Calgary 2012 helped some local artists but didn’t stop closure of Art Central
Calgary 2012 was meant to highlight what the city has to offer artistically and support new endeavours or artists starting a career in the city. However, there is still a shortage of art space in Calgary and one of the city’s art hubs is facing closure despite the city’s designation of cultural capital.
Awarded by Canadian Heritage, the cultural capital program’s objectives included developing and promoting a sustainable art and culture community in Calgary.
The Canadian Heritage website notes its Cultural Capital component will be cancelled at the end of the 2012-2013 year. This makes Calgary and Ontario’s Niagara Region the last designated communities to receive the title of Cultural Capital.
The Calgary Arts Development Authority, or CADA, played a large role in the bid process for the designation of cultural capital. The development authority is owned by the city and one of its main roles is to disperse funding to arts organizations.
Cadence Mandybura, the community manager at CADA, feels that the initiative “raised a lot of awareness for the arts that are going on, a lot of conversations around the arts that are happening in the city and good or bad, the fact is that people see it now as something that is worth discussing.”
CLOSURE OF ART CENTRAL
Despite this support for the arts in Calgary, a building initially envisioned to support and focus on the arts community is facing closure. Situated on the corner of Seventh Avenue and Centre Street, Art Central is a community of galleries, artist studios and cafes.
Photo by Krystyna SpinnerBut the building is not performing as well as it was expected to and the landlord has notified the current tenants that in the future, the building will be redesigned for a different use.
Once a vibrant and bustling art and cultural core, Art Central now has many ‘for lease’ signs on its empty windows. While traffic in the building is still fairly significant, this may have more to do with the C-Train being close by – allowing people to browse through the shops or stop by the café while waiting for the arrival of the train.
The empty spaces in the building are being put to good use by both Axis Contemporary Art gallery and the Alberta College of Art + Design, which features the work of its students in a gallery-like setting.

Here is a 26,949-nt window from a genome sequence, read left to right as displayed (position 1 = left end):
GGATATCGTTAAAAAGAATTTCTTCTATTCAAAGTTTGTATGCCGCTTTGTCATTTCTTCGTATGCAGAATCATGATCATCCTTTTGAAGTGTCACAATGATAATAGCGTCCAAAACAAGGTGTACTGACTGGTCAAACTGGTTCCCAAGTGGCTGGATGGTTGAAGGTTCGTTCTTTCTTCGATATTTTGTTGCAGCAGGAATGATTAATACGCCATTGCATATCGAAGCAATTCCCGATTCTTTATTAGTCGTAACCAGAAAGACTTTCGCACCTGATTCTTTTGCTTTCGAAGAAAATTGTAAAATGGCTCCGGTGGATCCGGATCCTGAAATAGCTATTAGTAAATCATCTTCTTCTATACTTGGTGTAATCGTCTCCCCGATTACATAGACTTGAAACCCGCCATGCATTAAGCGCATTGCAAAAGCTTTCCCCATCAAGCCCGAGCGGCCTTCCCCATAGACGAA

Rob Mabee, owner of Axis gallery was previously in charge of leasing at Art Central and he says that in 2007: “It was 100 percent leased and there was a waiting list for those studios… you know, it was working, there was a lot of support and enthusiasm for the project working.”
He says Art Central was initially “a great vision, it was a super idea to bring all these artists right down into the heart of Calgary, but you know without any real breaks the building had to coexist in the real world. It’s privately owned, it’s not a not-for-profit or anything so I think the rents have been considered steep by most artists. The rents were and still remain to be expensive and that takes a lot of people out of the running.”
Mabee adds: “The whole concept of finding affordable art studio… or production space, or retail space, for artists is very difficult in this city and that’s been a constant problem for years. If there was some kind of a tax break or even with our business taxes with the city, or things like that would certainly help. But I don’t really see that happening.”
FUTURE OF ART SPACE IN CALGARY
Photo by Kristine SartskyMabee states there are number of things that contributed to the decline of Art Central, including the global recession and the construction at the Bow Tower and the C-Train station across the street.
He also thinks that the low population of people living in downtown Calgary played a part, as many people only come into the downtown core to work instead of to shop or frequent art galleries.
“It kind of comes down to basically a concept like this, it’s really hard to make it work in the middle of a high-rent district in the middle of the downtown core of one of Canada’s biggest corporate communities, those two things just don’t work too well together.”
In terms of the Cultural Capital, Mabee says the building wasn’t affected or saw much support from Calgary 2012.
“It was peripheral to us, it was there for people to take advantage of or to utilize, some of the grassroots grants and things that were available for artists.”
Cadence Mandybura agrees that the vitality of Art Central has waned over the last couple years, but remains hopeful for the arts in Calgary.
Photo by Krystyna Spinner
“For a time, people certainly knew this was place to go and to find artistic happenings, so I think having that was certainly helpful, you know it is disappointing that it is closing down for artists but it certainly has shown us that there is an appetite for arts.”
She says CADA is “pushing very hard on developing art spaces, and it’s always important and a concern when a space like this closes down, but I think that you know buildings in the downtown core do have a lot of pressures on them and we hope they understand how much having art space can really vitalize them.”
She says a project developed out of CADA, cSPACE Projects, is working on an arts incubator at King Edward school to develop sustainable art spaces and develop a collective community.